Use a zester to zest the peel off an orange and put the peel in a pan then slice the orange in half and juice the orange and add the juice to the pan with the zest. Next add one tablespoon of brown rice vinegar,one teaspoon of tamari,one teaspoon of coconut palm sugar,one tablespoon of grated ginger using a Japanese ginger grater if possible,half a teaspoon of chilli flakes and one tablespoon of orange marmalade give it a stir and start to heat up the sauce. Make a slurry of kuzu starch by adding one teaspoon of kuzu and half a teaspoon of water to a small bowl and mix then add this to your sauce. Turn up the heat a little and let it simmer until the sauce is all nice and sticky and thick. Then drop in your battered tofu and give it all a good coating.
Serve with rice and maybe add some chopped red chilli or green onion to garnish and a sprinkle of sesame seeds.

(I also think maybe adding some sliced bell peppers to this would also be nice just cook them up in the sauce before adding the tofu)

Blog, Spring Food

Sakura Scones

Sakura Scones
Sakura Scones

Home made scones with Sakura flowers and strawberry jam sweetened with rice syrup and thickened with kuzu. Lovely with afternoon tea or to take on a Hanami picnic. 自家製スコーンとイチゴジャム 花見ピクニックのために素敵な ??????????

to make these you will need 

225g of all purpose gluten free flour sifted 

40g caster sugar

1/2 teaspoon of salt

1/2 teaspoon baking powder 

50g of melted coconut butter / oil 

mix in all ingredients in a bowl adding the oil last 

the consistency should be like a dough so you can roll it out if it’s two wet add more flour 

roll out your dough on parchment paper and have another baking sheet ready lined with parchment paper.

roll out to about 1 inch thickness and cut out small rounds with a cutter.

place your rounds on the parchment and press in a washed pressed Sakura flower ( see Sakura cookie recipe for how to ) and bake until risen and golden take out and leave to cool.

dust  with icing sugar cut in half and add strawberry jam 

want to make the jam ?

its so easy 

just a handful of chopped strawberries with a tablespoon of water and a tablespoon of rice syrup and the juice of half a lemon . Add this to a pan and simmer until the strawberries are mostly liquid ( you may need to use a fork to mash them a little)  the natural juices will come out in the strawberries but if it gets to dry add a little more water.

make a kuzu slurry with 1 teaspoon of kuzu starch powder and 1/4 teaspoon of water and add this to your mixture . Turn up the heat slightly and stir well . Kuzu is a natural thickener used in Japan from the kuzu root and is gluten free .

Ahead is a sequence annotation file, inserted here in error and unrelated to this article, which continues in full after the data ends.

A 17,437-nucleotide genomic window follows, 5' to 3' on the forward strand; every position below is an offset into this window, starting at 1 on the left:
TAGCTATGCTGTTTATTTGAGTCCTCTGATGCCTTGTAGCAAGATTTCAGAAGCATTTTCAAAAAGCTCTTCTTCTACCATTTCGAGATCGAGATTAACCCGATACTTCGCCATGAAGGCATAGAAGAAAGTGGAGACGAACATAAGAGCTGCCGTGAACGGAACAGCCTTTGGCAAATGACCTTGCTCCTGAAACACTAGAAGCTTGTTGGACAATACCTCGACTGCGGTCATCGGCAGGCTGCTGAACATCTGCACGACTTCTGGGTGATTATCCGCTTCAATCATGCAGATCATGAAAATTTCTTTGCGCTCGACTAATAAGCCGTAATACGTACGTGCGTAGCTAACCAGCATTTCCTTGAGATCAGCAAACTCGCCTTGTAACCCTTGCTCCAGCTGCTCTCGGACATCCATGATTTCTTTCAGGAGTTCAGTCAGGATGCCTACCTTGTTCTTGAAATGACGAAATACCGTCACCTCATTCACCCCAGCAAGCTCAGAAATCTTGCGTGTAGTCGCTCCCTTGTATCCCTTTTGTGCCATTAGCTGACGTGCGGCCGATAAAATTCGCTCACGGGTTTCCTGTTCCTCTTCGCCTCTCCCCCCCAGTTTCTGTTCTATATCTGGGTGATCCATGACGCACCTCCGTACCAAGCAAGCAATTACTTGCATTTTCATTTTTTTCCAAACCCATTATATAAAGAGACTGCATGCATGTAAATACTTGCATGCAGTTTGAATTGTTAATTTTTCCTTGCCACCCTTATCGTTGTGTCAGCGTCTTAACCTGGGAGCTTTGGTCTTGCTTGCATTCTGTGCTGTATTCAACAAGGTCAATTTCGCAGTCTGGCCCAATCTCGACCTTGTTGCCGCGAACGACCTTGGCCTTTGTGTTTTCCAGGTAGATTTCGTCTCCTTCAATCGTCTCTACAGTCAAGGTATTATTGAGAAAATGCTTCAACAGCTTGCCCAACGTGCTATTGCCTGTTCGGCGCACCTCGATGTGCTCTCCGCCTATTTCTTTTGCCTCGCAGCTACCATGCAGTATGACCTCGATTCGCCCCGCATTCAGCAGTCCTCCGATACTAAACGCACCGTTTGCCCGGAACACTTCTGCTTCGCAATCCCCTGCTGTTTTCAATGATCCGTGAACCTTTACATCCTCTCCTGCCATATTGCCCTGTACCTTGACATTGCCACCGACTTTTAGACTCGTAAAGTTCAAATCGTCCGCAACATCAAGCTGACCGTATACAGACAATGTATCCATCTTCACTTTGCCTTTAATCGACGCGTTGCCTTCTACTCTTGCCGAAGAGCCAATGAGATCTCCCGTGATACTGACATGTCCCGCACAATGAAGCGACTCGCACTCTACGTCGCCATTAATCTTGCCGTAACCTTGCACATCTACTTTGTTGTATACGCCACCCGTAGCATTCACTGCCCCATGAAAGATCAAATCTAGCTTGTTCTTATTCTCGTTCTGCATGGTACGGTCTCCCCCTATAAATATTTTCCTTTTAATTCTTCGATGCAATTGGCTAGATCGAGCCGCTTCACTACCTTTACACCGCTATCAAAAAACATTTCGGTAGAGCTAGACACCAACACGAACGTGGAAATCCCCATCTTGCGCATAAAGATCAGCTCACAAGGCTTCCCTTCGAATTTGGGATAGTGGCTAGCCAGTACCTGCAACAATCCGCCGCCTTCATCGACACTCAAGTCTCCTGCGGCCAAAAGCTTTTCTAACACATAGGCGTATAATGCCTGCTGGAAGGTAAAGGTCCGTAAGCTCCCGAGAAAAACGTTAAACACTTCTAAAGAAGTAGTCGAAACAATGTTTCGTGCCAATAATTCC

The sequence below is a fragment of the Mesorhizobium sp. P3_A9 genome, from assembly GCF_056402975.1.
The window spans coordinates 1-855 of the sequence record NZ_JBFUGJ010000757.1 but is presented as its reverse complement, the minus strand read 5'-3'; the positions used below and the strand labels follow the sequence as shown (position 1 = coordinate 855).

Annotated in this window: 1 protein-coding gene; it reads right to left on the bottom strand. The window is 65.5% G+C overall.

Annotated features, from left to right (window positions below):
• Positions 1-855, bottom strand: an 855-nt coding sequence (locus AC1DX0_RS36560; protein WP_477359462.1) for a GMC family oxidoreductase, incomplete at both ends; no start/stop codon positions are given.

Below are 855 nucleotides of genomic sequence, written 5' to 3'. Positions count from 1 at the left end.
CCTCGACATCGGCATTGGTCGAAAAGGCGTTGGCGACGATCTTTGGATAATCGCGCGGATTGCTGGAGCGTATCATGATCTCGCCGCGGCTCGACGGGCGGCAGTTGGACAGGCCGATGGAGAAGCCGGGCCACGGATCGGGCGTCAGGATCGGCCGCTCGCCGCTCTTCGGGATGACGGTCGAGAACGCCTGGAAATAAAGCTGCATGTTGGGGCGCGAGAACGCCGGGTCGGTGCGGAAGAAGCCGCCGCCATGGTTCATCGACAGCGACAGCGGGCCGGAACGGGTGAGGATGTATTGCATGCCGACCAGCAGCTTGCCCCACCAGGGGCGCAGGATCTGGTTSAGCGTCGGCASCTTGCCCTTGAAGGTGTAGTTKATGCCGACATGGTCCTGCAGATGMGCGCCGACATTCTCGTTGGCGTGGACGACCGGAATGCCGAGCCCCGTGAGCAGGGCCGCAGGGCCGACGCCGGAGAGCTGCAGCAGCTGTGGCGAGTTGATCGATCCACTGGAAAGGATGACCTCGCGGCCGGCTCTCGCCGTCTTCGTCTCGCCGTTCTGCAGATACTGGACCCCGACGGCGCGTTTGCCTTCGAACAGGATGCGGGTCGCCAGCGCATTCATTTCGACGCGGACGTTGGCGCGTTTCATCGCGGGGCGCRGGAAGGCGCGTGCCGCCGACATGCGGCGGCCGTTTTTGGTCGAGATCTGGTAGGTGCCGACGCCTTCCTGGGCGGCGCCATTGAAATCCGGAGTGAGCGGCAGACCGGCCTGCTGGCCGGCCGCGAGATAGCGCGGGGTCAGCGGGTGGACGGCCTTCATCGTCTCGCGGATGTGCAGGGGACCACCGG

Put in an air tight sterilised jar ( I just use boiling water ) this will keep in the fridge for a few days and should be enough for all your scones .

this recipe makes about six scones 

 

Blog

Valentine Ginger Cookies

Valentine Ginger Cookies
Valentine Ginger Cookies

Happy Valentine’s Day
ハッピーバレンタインデー
????????
Ginger cookies with a strawberry jam filling
イチゴジャムクッキー

Blog, Winter Food

Hiyashi -rice

  • I brought back some dried maitake mushrooms from Japan and couldn’t wait to try them.
  • For this dish you could just as easily use fresh maitake .
  • Did you know that maitake is a good source of vitamin D ? Which makes it a good winter dish .
    Inspired by a meal I had at ain soph journey I made  this vegan hayashi-rice . Using a selection of  maitake and shimeji,enoki and eryngii mushrooms I sautéed them with onion .
  • Add a tablespoon of tomato purée and Worcestershire sauce each to a separate pan and warm through . To thicken the sauce I use  Kuzu powder. Just add a teaspoon to a little cold water to make a slurry before adding to your sauce .
  • Mix the sauce into your mushrooms .
  • Serve with rice and maybe a miso soup .

ビーガン
ハヤシライス
漬物
みそ汁

Blog, Winter Food

Amazake Yuzu Juice Custard Pot Dessert

Good morning/evening/afternoon
I hope your all keeping warm it’s freezing cold here.❄️❄️❄️
This is the amazake yuzu juice custard pot dessert I made using @clearspringuk Amazake, kuzu,rice malt syrup and kanten flakes.
I topped it with a little candied yuzu peel.


1 cup Amazake
1 cup almond milk
1/2 tea of powdered vanilla
1/2 tea yuzu juice
1 table spoon of rice malt syrup.
Add these to a pan .
3/4 of a tablespoon of crushed kuzu made into a paste with a little water .
Add this to the pan.
Sprinkle over the surface around 3/4 tablespoon of kanten and heat up stirring well.
Pour into pots and chill for a few hours. Top with yuzu peel .


The yuzu juice and peel you can buy if your in the UK from @japancentre
You could add other fruits or flavour instead of yuzu if you like.